His Holiness, Tenzin Gyatso, the 14th Dalai Lama weighs in next. He bounds out of the blue corner ready to defeat his enemies with love and compassion. Happiness in a Material World- The Dalai Lama in Australia and New Zealand (by Gabriel Lafitte and Alison Ribush) is all about his visits and messages to those of us Down Under and Across the Ditch. It’s what you would expect of such a work if you’ve had much experience of Buddhism. It’s all about non-attachment and calm observation being the key to happiness. I’m a big fan of this approach although I’m also far from a master at it. It seems to be useful to come back to it periodically and be reminded by the pros.

This book’s focus on the verses of Atisha’s Lamp for the Path to Enlightenment was useful for me. I’ve never seen a whole religion so well summed up in sixty-eight verses before. The authors have summarised the Dalai Lama’s explanations of this ancient text quite well and expanded for the lay man where it is not as clear. It also outlines the stories of various Dalai Lamas through history and we see how to be proactive rather than passive while still remaining detached.

In stark contrast come the nest two books about the cut-throat world of business. Cue Presidential Candidate Donald J Trump and his co-author Robert T Kiyosaki jump in with Why We Want You To Be Rich. Although I suspect Meredith McIver and Sharon Lechter (with their names in substantially smaller font) did much of the writing. My first reaction was “I couldn’t give a flying f*%$ what you want Trump”. But once I’d read through all the rest of the books, I figured I’d flick through it.

And flick through is exactly what I did for most of the first hundred pages. They outlined doom and gloom and how dire the situation was for America and all the ‘muricans. Blah blah blah… I felt justified in my hesitation to read it as it seemed like another “Create the problem and offer the solution” type of scaremongering to control the masses. – see Y2K, 9/11, the Gulf War, the War on Terror, the Homeland Security Act, Bird Flu and countless other fear-based control tactics for more information. It was also a blatant plug for Kiyosaki’s range of wealth creation products.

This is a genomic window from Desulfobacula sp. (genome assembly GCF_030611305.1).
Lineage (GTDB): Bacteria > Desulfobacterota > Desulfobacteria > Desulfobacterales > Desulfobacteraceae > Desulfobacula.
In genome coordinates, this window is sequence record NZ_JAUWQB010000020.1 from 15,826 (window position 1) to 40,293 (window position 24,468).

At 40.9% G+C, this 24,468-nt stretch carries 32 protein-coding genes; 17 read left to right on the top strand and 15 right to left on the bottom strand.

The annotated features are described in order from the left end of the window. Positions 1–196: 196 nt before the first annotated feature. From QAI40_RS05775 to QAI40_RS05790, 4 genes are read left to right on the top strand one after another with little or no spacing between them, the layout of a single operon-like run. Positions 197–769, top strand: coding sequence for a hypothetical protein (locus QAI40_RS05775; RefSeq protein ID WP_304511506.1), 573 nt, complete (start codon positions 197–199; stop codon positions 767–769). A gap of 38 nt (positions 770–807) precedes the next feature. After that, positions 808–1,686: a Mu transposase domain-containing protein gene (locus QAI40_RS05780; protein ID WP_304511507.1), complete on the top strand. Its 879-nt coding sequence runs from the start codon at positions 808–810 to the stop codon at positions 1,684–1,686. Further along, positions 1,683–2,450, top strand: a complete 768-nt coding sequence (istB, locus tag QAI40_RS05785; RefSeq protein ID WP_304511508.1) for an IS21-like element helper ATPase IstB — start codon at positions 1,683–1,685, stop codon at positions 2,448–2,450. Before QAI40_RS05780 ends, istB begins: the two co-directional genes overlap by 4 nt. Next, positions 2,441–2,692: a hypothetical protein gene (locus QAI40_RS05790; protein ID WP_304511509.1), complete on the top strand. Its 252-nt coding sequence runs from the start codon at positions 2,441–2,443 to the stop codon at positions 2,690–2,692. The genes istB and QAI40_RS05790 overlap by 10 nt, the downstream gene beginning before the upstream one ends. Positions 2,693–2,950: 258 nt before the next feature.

However, I must say that the information after the intro was very good stuff. The only thing that kept me going to that point is that these are two very wealthy men who obviously know about successful lifestyle design. The fact they have designed a different lifestyle to my own vision is irrelevant. Idealism is one thing, but the blunt truth is that you need either the physical resources or the money to buy those resources in order to live sustainably. Currently, I have neither and I’m quickly realising that I need to find a middle way in order to succeed. Decreasing expenses has freed up time, allowed me to develop The Longest Walk and the first of my kid’s books. But creating wealth one way or another is the only way it can continue for much longer.

Anyway, this book and Kiyosaki’s other book (also in my reading list) If You Want to Be Rich and Happy, Don’t Go to School help define a way into wealth creation through investments and entrepreneurship (as opposed to being an employee or self-employed). They are about learning to use your money to create wealth. I’m not big on the property investment focus of it. You may have already read my theory on closing the economic gap. While I can see the obvious advantages for the investor, I struggle to embrace the idea morally, as it keeps the poor powerless. That said, Kiyosaki’s business is all about trying to educate people to help themselves out of this plight too, so he is at least trying to do good while still being ruthlessly pragmatic.

The contrast between Buddhist teachings of living dispassionately and a man (Trump) saying “Without passion you don’t have energy; without energy you have nothing” is tough to bring into alignment. These two heavyweights are definitely not short on pride in their accomplishments but they are also somewhat detached from the money side of it. They seem to be much more interested in money being an indicator of success at ‘the game’. For me, both books have caused a slight shift for me and helped me see money more as a tool and tipped me a little closer to understanding how to make it work for me. They’ve also shown me I need to start practising if I ever hope to get it properly and that’s what I intend to do while I have small expenses.

So that is The Great Motueka Book Review for today. Until next time, stay safe and keep working on how you can free yourself and design your life. I will be. Actually, I have a new idea for that and it will feature in blogs soon. I will be interviewing people about their own paths to success and freedom in the hopes we can all learn from them. There are a couple already lined up and I’m looking forward to it.